Investigation of benthic community change over a century-wide scale in the western English Channel

Capasso, E, Jenkins, SR, Frost, MT and Hinz, H 2010 Investigation of benthic community change over a century-wide scale in the western English Channel. Journal of the Marine Biological Association of the United Kingdom, 90 (06). 1161-1172.

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Since the early part of the 20th Century the impact of a range of anthropogenic activities in our coastal seas has steadily increased. The effect of such activities is a major cause for concern but in the benthic environment few studies exist that date back more than a few decades. Hence understanding long term changes is a challenge. Within this study we utilized a historic benthic dataset and resurveyed an area west of Eddystone reef in the English Channel previously investigated 112 years ago. The aim of the present work was to describe the current benthic community structure and investigate potential differences between 1895 and 2007. For each of the four major phyla investigated (Polychaeta, Crustacea, Mollusca and Echinodermata), multivariate community analysis showed significant differences between the historic and contemporary surveys. Echinoderm diversity showed a clear reduction between 1895 and 2007. The sea urchins Echinus esculentus, Spatangus purpureus, and Psammechinus miliaris and large star-fish Marthasterias glacialis showed reductions in abundance, in some cases being entirely absent from the survey area in 2007. Polychaetes showed a shift from tubiculous species to small errant and predatory species such as Glycera, Nephtys, and Lumbrineris spp. Within the group Mollusca large species such as Pecten maximus and Laevicardium crassum decreased in abundance while small species increased. Crustaceans in 1895 were dominated by crab species which were present in similar abundances in 2007, but, the order Amphipoda appeared to show a significant increase. While some of the differences observed could stem from differences in methodologies between the surveys, in particular increases of small cryptic species, the loss of large conspicuous species was judged to be genuine. The study area is an important beam trawling and scallop dredging ground; the differences observed are concomitant with changes generally associated with disturbance from demersal fishing activities such as these.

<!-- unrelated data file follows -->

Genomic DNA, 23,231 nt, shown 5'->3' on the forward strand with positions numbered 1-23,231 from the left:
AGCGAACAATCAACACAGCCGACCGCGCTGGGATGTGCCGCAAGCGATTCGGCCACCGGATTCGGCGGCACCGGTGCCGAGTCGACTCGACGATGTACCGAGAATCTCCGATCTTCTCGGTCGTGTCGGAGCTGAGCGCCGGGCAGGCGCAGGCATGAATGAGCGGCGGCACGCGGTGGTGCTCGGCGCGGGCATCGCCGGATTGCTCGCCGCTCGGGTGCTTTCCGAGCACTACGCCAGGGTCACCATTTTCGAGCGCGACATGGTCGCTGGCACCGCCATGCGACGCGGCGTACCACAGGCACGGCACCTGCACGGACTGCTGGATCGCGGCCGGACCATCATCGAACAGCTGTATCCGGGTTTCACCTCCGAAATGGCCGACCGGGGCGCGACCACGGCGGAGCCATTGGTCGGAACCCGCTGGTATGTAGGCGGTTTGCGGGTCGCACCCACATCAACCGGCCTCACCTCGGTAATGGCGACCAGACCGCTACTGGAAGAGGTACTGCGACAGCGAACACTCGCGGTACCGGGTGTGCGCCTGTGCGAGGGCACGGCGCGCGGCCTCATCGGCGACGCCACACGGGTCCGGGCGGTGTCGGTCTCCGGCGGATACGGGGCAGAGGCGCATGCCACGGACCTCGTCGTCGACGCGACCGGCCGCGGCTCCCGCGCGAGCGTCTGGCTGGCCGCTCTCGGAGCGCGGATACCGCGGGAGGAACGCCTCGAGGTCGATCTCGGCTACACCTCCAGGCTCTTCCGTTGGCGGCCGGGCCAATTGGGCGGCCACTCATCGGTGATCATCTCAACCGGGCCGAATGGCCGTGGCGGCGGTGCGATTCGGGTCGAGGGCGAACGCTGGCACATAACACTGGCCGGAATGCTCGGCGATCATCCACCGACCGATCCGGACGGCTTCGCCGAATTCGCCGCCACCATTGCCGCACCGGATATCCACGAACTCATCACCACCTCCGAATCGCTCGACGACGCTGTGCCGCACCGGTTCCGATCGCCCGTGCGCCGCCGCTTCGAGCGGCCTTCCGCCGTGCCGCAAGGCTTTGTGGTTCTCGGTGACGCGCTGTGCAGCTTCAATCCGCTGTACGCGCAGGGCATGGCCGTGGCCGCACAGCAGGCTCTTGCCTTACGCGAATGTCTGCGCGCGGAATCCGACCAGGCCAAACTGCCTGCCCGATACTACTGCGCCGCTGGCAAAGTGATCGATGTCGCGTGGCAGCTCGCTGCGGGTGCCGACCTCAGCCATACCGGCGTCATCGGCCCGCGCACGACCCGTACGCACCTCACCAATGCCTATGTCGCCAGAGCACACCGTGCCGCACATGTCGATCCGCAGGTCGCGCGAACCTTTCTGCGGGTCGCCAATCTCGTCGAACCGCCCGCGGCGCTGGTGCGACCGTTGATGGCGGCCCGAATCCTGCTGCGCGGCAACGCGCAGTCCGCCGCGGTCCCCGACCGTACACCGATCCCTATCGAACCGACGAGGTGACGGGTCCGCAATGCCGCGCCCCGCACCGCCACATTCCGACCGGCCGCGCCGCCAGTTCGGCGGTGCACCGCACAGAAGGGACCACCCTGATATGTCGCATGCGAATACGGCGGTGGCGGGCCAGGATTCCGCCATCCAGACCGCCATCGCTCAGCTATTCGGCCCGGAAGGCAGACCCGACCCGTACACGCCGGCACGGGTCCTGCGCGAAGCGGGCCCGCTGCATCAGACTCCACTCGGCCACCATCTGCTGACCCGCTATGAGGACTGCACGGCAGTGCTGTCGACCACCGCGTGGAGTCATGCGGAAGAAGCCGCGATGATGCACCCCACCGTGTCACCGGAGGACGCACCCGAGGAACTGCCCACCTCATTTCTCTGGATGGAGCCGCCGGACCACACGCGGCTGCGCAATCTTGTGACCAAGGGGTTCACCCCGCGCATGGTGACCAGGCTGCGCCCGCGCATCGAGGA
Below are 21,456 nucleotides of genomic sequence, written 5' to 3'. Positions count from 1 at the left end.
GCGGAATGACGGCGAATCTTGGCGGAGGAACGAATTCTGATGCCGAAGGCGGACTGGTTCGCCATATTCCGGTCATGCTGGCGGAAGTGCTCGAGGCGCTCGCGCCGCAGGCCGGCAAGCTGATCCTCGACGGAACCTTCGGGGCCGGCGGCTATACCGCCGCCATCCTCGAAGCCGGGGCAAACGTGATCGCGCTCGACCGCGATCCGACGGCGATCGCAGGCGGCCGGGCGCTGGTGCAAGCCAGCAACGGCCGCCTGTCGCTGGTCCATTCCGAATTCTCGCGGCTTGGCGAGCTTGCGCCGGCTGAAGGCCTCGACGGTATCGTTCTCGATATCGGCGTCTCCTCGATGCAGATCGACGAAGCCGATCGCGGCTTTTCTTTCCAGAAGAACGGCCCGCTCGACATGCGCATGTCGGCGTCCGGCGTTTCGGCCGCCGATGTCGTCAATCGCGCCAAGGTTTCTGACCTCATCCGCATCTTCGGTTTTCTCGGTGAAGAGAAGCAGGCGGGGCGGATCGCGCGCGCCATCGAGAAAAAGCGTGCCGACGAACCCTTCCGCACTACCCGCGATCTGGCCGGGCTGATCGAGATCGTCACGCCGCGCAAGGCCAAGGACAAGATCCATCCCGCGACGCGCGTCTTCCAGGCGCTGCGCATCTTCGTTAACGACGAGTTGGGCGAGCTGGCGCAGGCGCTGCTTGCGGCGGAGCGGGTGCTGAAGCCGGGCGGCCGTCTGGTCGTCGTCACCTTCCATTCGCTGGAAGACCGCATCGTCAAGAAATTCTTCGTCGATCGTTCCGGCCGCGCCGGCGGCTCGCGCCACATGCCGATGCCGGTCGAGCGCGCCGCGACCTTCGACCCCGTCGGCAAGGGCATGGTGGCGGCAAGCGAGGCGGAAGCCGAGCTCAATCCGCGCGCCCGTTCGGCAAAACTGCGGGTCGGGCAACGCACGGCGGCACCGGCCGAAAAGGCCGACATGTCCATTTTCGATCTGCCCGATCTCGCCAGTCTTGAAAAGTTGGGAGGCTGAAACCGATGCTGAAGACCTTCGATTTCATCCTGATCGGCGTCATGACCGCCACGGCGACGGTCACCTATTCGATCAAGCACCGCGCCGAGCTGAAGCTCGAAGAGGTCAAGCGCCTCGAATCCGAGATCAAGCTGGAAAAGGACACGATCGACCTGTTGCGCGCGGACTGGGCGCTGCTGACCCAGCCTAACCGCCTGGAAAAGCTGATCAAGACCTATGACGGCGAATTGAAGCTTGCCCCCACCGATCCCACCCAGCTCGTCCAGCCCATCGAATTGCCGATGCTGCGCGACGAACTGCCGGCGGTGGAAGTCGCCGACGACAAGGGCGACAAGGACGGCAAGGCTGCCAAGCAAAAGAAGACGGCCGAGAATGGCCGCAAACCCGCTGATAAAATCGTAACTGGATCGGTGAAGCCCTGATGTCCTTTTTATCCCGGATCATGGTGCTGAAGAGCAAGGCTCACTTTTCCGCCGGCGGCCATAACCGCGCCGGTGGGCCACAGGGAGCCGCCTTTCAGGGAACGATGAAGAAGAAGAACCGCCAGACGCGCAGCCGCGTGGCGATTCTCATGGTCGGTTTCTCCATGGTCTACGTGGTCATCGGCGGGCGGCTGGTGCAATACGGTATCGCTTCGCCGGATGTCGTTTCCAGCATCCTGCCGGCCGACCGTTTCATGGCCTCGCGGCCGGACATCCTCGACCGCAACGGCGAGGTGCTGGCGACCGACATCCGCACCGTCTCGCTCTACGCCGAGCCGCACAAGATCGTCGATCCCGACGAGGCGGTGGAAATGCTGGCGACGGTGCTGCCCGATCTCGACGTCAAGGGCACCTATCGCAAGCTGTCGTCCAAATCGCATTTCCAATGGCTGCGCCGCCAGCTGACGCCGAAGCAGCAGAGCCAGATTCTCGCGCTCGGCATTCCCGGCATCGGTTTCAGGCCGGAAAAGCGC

Item Type: Publication - Article
Divisions: Marine Biological Association of the UK > Other (MBA)
Depositing User: Dr Matthew Frost
Date made live: 17 Nov 2015 13:05
Last Modified: 09 Feb 2024 16:57

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